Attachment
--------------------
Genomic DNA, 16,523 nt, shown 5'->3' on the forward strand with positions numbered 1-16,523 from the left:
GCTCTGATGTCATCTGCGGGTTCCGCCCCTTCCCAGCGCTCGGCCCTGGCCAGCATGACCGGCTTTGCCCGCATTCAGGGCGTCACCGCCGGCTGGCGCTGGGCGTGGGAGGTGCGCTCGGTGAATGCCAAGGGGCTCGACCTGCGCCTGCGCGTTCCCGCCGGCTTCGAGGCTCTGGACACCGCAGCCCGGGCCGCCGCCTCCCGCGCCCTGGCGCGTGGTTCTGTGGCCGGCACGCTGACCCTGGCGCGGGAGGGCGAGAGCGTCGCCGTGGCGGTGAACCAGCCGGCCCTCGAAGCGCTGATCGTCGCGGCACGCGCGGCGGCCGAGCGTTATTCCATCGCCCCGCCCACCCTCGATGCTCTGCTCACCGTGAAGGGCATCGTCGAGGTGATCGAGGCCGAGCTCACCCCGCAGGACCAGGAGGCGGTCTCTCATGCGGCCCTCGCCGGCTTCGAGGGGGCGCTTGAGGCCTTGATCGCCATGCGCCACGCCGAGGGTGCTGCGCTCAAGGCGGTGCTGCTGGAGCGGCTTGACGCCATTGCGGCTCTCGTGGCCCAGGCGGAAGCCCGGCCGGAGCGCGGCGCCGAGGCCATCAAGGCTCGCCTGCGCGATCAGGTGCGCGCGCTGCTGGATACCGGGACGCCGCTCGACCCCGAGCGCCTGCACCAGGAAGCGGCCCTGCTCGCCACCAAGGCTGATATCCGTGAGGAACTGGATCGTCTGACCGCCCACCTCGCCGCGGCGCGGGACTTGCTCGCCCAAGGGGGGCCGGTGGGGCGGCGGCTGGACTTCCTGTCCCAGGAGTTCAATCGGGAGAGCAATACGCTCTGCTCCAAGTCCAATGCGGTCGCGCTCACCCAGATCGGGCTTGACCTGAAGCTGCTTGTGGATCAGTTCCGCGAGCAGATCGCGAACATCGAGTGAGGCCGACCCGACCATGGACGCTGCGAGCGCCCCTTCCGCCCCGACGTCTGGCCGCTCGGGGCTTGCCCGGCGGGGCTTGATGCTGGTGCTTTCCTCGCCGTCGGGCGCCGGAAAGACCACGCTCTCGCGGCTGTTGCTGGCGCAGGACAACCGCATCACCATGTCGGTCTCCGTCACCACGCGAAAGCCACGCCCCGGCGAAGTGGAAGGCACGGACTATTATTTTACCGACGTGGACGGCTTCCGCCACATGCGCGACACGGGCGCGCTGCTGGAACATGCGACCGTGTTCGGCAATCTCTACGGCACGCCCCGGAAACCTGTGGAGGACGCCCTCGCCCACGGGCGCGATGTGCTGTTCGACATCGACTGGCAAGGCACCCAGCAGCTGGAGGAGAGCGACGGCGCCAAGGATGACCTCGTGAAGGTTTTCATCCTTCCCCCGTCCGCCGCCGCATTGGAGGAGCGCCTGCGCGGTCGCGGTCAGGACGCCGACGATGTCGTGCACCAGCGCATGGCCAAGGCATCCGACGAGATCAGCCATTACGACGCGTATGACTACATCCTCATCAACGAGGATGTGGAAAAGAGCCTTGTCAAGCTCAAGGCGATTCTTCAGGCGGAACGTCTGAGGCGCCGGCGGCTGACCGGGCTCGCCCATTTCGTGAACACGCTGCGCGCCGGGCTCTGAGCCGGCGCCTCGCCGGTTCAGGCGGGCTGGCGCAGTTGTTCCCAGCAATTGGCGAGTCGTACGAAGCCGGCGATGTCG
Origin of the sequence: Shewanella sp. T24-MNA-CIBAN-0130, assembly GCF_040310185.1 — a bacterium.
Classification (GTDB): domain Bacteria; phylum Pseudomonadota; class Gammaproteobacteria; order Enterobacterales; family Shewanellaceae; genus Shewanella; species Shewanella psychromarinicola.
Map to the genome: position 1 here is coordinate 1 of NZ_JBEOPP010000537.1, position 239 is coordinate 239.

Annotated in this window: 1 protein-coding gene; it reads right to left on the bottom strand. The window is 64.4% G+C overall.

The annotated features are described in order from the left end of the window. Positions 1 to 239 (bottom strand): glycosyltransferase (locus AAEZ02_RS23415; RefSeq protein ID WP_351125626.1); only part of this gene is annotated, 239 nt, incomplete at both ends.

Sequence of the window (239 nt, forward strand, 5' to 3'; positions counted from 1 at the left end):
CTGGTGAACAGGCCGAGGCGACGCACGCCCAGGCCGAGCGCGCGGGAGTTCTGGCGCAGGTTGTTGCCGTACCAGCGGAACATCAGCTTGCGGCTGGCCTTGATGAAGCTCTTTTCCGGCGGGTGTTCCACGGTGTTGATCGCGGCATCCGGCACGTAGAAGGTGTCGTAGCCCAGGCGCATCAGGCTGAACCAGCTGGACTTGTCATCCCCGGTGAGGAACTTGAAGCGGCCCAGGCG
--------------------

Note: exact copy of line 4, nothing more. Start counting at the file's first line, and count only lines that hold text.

Classification (GTDB): domain Bacteria; phylum Pseudomonadota; class Gammaproteobacteria; order Enterobacterales; family Shewanellaceae; genus Shewanella; species Shewanella psychromarinicola.